Here’s the poem I wrote a few days later (it makes references to my friend, Stephan, and my mother, who also had departed recently via the air):
an uncertain moment
hanging between an instancy and eternity.
what to say, sitting here,
no words to articulate the feeling inside,
a smile suffices.
to be left, alone,
to walk empty concourses
one left with tears to Toulouse,
another with eyes twinkling love,
mother gone with exhaustion, seeking.
uneasy but necessary,
runways that take can also return.
As I was enjoying moonlit memories, Joan Jett and the Blackhearts came on the radio, singing “I love rock n’ roll.” And that had me back in 1982 sitting in a diner booth in Caldwell, Idaho, where my dad would take me for pancakes. Each booth had a flip-case connected to the diner’s jukebox, and as I was flipping through the names of the records one Saturday morning, I recognized a song I’d heard on the school bus that week. Any time I hear Joan Jett’s anthem, I sing along as loudly as I can.
In the car tonight/moon shining, dinners dancing/loving my mem’ries
Last week, Ethan Zuckerman wrote an enlightened post about Fiji Water, and tonight I finally got around to reading the Fast Company article that prompted his post (I subscribed to Fast Company a few weeks back, and the first issue was in pile of mail when I got home yesterday): Message in a Bottle by Charles Fishman. I urge you to read this, too.
I’ll admit I’ve purchased and savored my share of Fiji Water over the last few years. I don’t often buy bottled water — I don’t drink much water, and I usually just find the nearest water fountain or a glass of tapwater — but when I do, I search out Fiji Water.
I have an affinity for that water, for it connects me to my time on Paama Island in the Republic of Vanuatu. During my Peace Corps service on that island, whenever I’d hike up and over to the east side, I could gaze out over the wide Pacific, and if I’d paddled away from Paama, past Lopevi volcano and eastward, the next stop would be Viti Levu Island, Fiji. I didn’t know it at the time, but as I was gazing in that direction, the Fiji Water bottling operation was just getting underway.
The water we drank on Liro was rainwater collected in a large cistern in the middle of the village, and we filled our bottles a few times each day (ignoring the occasional mosquito larvae). Halfway through our service, we paid a man to build a cement catchment behind our house, our own supply of water that would also help supply the growing school we served. The project was delayed when Avok, the carpenter, got a bad case of malaria. (Read this new National Geographic feature on malaria.)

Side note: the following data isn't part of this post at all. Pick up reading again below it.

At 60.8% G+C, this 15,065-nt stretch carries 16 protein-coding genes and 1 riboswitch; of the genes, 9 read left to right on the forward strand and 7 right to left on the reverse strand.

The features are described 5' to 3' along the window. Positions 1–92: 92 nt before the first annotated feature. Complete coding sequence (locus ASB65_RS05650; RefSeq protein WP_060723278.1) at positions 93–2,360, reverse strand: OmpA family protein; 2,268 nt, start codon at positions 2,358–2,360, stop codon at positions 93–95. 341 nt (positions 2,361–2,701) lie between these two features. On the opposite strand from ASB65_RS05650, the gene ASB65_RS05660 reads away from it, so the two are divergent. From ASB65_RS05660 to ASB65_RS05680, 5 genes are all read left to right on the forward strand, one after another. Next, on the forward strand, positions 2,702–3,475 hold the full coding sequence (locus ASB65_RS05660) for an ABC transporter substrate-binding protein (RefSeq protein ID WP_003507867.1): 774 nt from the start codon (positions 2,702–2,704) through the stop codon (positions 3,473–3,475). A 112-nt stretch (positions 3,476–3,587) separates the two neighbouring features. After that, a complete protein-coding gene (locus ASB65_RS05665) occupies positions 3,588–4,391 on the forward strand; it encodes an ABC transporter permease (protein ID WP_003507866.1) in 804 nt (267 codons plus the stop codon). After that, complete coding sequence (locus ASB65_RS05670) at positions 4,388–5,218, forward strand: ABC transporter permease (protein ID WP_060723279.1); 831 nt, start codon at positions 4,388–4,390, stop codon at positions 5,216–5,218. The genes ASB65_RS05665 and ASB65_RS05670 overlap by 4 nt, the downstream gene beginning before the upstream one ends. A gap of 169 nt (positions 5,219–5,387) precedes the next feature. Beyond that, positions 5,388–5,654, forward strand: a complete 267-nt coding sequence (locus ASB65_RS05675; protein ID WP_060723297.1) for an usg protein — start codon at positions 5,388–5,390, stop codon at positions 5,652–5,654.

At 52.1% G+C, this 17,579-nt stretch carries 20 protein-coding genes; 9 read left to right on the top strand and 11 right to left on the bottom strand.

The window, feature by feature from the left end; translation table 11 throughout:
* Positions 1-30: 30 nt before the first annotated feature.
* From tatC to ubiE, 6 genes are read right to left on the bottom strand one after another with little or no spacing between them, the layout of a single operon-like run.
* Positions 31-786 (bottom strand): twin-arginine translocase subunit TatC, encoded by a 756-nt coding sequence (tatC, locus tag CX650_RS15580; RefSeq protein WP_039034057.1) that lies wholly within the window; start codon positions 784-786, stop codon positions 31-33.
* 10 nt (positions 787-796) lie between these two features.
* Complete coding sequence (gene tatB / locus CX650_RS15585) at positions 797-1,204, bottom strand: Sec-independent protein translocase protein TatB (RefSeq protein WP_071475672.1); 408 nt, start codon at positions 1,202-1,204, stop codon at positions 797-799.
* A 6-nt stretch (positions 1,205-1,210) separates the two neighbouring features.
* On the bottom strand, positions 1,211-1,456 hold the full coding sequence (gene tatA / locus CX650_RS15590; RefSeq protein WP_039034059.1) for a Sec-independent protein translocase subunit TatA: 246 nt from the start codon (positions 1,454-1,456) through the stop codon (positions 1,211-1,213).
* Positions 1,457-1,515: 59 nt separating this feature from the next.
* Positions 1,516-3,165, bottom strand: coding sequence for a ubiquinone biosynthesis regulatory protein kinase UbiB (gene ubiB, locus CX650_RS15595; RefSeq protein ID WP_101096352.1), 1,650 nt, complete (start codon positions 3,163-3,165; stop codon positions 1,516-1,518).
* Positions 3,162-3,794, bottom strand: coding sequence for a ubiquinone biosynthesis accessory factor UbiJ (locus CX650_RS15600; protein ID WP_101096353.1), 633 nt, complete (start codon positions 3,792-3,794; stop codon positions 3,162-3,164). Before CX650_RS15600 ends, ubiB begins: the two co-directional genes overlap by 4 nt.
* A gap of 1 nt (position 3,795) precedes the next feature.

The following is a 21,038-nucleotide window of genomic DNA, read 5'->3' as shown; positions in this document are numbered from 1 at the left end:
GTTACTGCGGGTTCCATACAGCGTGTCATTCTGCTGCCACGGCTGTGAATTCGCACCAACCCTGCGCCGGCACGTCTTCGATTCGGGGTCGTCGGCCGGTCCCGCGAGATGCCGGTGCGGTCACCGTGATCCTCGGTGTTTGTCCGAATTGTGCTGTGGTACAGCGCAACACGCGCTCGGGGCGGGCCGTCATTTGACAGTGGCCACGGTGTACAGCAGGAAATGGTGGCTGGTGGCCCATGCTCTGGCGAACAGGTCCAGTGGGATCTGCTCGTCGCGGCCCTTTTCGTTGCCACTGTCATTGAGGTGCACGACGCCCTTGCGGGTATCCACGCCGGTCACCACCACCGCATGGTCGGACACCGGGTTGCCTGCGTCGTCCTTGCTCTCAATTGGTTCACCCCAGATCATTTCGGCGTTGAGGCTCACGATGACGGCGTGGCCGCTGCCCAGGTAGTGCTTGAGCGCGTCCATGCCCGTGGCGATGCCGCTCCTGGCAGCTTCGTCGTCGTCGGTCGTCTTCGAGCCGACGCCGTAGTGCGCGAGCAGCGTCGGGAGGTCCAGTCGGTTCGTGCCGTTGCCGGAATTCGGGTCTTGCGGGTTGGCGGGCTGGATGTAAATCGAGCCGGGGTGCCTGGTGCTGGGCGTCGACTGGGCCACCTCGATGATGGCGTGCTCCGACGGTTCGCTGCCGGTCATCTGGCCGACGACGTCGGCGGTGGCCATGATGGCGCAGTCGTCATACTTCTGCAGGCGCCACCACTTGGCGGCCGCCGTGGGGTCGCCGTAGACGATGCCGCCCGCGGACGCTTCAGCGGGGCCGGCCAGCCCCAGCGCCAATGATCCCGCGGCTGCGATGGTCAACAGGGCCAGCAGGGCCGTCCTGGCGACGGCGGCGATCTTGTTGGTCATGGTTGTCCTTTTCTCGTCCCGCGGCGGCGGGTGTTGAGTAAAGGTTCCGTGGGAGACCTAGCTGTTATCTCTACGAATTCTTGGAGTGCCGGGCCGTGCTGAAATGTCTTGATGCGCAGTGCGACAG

I’ve thought about water a lot. Exactly 15 years ago, just out of college and soon to be headed to Hawaii, I holed up in the DeKalb Public Library for a few nights, researching water politics of the Middle East and predictions for the role of water in the 21st century. Erin laughed at me at the time, but came to understand.
In Hawaii, water was everywhere. When I wasn’t out on a surfboard or bobbing in the swimming pool, I was enjoying the delicious water that’s taken from the Oahu aquifers.
Today, with climate change worries, water is an important topic. NPR’s Richard Harris had two good reports today about drought in Arizona (here and here), and in New York, the health commissioner wants more people to drink tap water.
Anyway, after reading Fishman’s article, I’ll be buying less bottled water — an infrequent bottle of Fiji Water for memories of the South Pacific, and to support the locals there — and drinking more of the free stuff at my easy disposal. You?
Fabulous weather again for my time in Cleveland, and I’ve been getting out and about.
The other night, I met up with my OneDomino partners Jack Ricchuito (he’s got a new book out soon: Conscious Becoming, Jack Solpa, Tim Turritin and Rich Bonitz. It was good to see them again to talk about our model for a fast, flexible network of consultants, a business plant that will continue to percolate.
Around Cleveland, I’ve noticed a lot of smokers, but also headlines that the Cleveland Clinic is implementing a new hiring policy that will not give smokers jobs at the massive hospital system.
Maybe helmets are next? Few riders of motorcycles or bicycles seem to wear helmets here.